if takes surreptitiously bribing the clerk at the window. Passport offices, despite their being
computerised for the enhancement of efficiency and obviation of corruption, are infested
with evils like bribery. The Pakistani version of Anna Hazare is yet to emerge in Pakistan. It
is as if Pakistanis are not yet fed up of corruption, as Indians seem to be. In Pakistan, the
job of dealing with corruption has virtually been abandoned to the Supreme Court. A
responsible citizen is not merely law-abiding but also opposes and refuses to indulge in
corruption.

Fourth, people do not turn up to cast votes in elections. The low turnout of voters does not
make the electoral process a truly representative one. A rough estimate is that less than
half the population takes part in the voting process. The resulting legislatures and
governments therefore fall short of being truly representative ones. A popular government
cannot be formed without the participation of a large percentage of the populace. Even
though the elections of February 2008 jettisoned an unwanted regime, there can be no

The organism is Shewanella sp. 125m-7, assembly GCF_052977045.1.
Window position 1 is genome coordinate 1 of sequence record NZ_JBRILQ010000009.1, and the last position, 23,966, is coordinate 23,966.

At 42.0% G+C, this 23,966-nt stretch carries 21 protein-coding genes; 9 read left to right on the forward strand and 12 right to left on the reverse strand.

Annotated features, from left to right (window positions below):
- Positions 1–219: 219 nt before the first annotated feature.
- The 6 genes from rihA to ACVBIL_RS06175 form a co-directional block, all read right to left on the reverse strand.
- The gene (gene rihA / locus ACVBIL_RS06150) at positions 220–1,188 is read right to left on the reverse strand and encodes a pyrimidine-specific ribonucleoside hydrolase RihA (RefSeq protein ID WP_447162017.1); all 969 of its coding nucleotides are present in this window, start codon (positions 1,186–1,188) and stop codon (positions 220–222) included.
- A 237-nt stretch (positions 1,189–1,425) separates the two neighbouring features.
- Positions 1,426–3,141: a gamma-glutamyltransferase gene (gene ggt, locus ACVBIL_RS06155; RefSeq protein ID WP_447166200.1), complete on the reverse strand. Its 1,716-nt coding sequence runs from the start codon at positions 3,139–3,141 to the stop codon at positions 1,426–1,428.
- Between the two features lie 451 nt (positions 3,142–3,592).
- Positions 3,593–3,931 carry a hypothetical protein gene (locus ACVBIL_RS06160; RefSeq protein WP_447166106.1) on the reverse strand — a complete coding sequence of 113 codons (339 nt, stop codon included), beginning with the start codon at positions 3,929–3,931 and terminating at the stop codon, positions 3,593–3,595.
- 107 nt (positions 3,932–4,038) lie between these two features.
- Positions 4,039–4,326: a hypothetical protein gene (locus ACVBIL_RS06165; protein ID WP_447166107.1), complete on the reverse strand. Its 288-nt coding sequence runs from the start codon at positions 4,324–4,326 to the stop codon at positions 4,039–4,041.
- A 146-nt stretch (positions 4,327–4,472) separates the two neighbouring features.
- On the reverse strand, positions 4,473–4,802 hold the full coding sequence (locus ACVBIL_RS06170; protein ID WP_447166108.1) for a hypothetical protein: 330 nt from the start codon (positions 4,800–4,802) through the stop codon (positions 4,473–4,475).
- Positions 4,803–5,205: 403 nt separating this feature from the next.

representative democracy in the real sense if voter percentage is low. Only a larger, and
therefore better represented, electorate can be a truly effective one. A responsible citizen
affects change by casting his vote.

Fifth, people are disinclined to pay taxes. The number of taxpayers is low the tax-to-GDP
ratio was around nine percent in 2010-2011. Ideally, the ratio should be in the top, or at
least higher, double digits. Permanent dependence on foreign aid has not only made the
country less inclined to broadening its tax culture base but has also encouraged people not
to meet their taxpaying responsibilities. Awareness regarding the two aspects can be
attributed to the post-1991 era when international donors demanded that the country be
more self-reliant – i.e., that it generate its own resources to meet its expenditures.

Pakistan’s spending more in non-development areas is a stubborn trait. Tax evasion is an
added problem. Further, people are still unconvinced of the need for paying taxes to the
government. The reluctance has brought about the imposition of disproportionately more
indirect taxes than direct ones. A responsible citizen pays his taxes and then holds the
government to account if it fails to deliver.

Sixth, people do not realise the need for cleanliness and tidiness, neither with respect to
their homes nor their surroundings. Many people do keep there own homes clean but pays
no attention to the litter and trash in the street. The only way to keep the surroundings
clean is not to throw litter about-let alone picking up litter, where that is possible. But this is
rarely, if ever, done. People generally think that picking up litter is the job of “the sweeper,”
who is a lesser human and therefore more suited to the work of cleaning. Cleanliness and
tidiness, and their encouragement and promotion, is something to take pride in. The
responsible citizen does everything to keep the environment clean.